Software stocks are rarely inexpensive. Add to that, it’s usually difficult to find software equities trading at attractive multiples while simultaneously sporting wide moat attributes. Fortunately, there’s a difference between “difficult” and “impossible.”
Those possibilities open in broad fashion with the help of exchange traded funds, including the Invesco QQQ Trust (QQQ ) and the Invesco NASDAQ 100 ETF (QQQM ). While QQQ and QQQM, both of which follow the Nasda-100 Index (NDX), are growth ETFs, there are occasions when some of the stocks residing in the funds sport attractive valuations.
Currently, that’s the case as it pertains to several of the software equities found in these ETFs. This is a relevant point because QQQ and QQQM allocate 49% of their weights to tech stocks. Those lineups are littered with software names.
Examples of QQQ Software Bargains
Zoom Video Communications (ZM), the company that rose to fame during the early days of the coronavirus pandemic, is one of the smaller tech holdings in QQQ and QQQM, but after a couple of years of falling out of favor with investors, it’s valuations are arguably compelling.
“The company offers a differentiated peer-to-peer technology, complete with proprietary routing technology. Zoom is a recognized market leader in meeting software and is disrupting and expanding the $100 billion market for collaboration software with its ease of use and superior user experience,” observed Morningstar analyst Dan Romanoff.
Application software maker Autodesk ADSK is another example of a QQQ/QQQM software holding that looks interesting on valuation. The company has strong subscriber and geographic diversification as its subs number in excess of four million across 180 countries.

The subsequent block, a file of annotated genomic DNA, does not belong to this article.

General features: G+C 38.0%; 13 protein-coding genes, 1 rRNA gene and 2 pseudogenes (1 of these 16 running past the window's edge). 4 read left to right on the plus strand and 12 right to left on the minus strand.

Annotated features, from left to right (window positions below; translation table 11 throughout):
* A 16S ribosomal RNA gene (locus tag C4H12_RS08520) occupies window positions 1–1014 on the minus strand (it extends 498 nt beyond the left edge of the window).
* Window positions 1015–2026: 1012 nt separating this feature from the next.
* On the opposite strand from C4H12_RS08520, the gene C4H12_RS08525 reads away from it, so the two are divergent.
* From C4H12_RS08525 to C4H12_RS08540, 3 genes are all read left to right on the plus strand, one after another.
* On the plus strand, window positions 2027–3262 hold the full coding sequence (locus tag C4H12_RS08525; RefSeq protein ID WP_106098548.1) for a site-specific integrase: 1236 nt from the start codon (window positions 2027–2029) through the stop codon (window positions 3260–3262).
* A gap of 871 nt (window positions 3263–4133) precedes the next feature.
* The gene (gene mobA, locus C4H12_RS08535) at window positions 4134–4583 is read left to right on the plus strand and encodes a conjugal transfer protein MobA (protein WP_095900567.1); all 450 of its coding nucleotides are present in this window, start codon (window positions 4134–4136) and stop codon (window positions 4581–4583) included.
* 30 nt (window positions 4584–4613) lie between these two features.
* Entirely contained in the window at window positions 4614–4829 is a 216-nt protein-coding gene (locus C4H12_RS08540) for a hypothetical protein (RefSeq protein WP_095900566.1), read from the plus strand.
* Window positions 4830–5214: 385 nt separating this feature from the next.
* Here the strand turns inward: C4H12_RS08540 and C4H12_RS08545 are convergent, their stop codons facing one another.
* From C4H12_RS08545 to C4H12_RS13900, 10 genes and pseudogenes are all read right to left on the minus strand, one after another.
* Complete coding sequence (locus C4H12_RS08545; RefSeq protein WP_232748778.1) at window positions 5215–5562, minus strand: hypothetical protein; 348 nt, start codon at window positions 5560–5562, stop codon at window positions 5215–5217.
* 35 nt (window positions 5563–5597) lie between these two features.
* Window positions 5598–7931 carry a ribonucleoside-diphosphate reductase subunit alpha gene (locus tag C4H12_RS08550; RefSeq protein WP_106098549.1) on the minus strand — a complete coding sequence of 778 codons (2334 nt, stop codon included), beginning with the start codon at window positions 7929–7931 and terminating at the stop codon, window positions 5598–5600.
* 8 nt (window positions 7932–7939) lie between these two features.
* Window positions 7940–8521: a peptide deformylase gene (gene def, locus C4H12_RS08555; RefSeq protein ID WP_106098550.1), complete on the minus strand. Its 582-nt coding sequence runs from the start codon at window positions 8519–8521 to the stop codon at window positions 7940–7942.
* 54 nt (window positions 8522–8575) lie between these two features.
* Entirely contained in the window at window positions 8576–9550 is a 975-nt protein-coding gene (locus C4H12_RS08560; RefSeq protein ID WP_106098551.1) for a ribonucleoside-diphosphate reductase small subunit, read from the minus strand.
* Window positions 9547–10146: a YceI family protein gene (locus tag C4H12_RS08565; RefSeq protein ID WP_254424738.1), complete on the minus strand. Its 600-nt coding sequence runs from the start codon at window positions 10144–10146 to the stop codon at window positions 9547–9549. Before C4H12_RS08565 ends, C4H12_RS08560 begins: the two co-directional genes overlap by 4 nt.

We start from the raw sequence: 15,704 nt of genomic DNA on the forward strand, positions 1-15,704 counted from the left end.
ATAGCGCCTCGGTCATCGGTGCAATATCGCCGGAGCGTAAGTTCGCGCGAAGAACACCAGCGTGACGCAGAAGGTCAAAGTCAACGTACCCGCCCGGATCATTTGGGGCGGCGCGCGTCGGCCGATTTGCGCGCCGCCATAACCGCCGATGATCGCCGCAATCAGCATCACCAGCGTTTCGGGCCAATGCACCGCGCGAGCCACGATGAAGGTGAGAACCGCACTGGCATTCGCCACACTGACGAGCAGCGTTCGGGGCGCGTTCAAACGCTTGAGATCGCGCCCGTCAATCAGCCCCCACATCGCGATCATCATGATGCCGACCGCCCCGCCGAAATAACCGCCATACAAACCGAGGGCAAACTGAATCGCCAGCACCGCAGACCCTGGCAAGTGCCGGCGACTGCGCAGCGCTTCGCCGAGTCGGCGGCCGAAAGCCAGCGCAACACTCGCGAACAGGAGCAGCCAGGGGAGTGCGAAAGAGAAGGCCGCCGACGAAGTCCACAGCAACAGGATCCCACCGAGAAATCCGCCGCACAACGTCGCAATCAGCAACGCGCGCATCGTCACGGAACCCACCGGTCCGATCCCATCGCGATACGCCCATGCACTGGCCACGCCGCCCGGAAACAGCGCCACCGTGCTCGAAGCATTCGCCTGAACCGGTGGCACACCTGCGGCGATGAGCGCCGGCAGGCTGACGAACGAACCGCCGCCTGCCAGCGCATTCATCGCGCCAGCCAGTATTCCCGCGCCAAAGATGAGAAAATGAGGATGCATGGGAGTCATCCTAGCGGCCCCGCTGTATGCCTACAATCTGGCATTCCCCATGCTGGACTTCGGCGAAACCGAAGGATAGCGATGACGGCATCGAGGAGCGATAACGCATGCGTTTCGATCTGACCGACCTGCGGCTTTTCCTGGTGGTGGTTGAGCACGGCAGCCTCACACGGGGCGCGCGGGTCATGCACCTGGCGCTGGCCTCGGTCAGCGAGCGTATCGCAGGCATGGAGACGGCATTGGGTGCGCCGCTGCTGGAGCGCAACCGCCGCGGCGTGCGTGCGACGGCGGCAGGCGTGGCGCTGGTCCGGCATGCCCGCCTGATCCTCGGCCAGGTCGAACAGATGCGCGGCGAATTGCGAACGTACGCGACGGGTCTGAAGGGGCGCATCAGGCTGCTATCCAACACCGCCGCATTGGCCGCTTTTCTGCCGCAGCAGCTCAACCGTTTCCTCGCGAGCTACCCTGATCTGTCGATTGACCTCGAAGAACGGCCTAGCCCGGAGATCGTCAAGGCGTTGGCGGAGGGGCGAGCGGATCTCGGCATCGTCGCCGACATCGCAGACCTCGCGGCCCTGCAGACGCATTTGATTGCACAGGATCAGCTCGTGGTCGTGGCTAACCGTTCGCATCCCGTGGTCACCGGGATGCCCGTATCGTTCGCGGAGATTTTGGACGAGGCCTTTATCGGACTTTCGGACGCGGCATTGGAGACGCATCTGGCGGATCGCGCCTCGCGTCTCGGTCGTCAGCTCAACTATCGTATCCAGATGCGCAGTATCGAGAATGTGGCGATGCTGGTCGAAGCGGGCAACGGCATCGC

Additionally, Autodesk software is used in an array of end markets, including construction, entertainment and gaming, among others. That implies the company isn’t dependent on a narrow number of customers to drive and top and bottom line growth.
“We think Autodesk will remain the industry standard, as its switching costs and network effect continue to reinforce one another and Autodesk stays at the forefront of industry trends. Autodesk now has over 95% of revenue recurring, after a gradual transition from licenses the past eight years. We think the change enables Autodesk to extract greater revenue per user as it upsells its loyal and increasingly maturing base,” noted Morningstar analyst Julie Bhusal Sharma.
Datadog DDOG, which is a QQQ/QQQM holding, is another example of an attractively valued software name.
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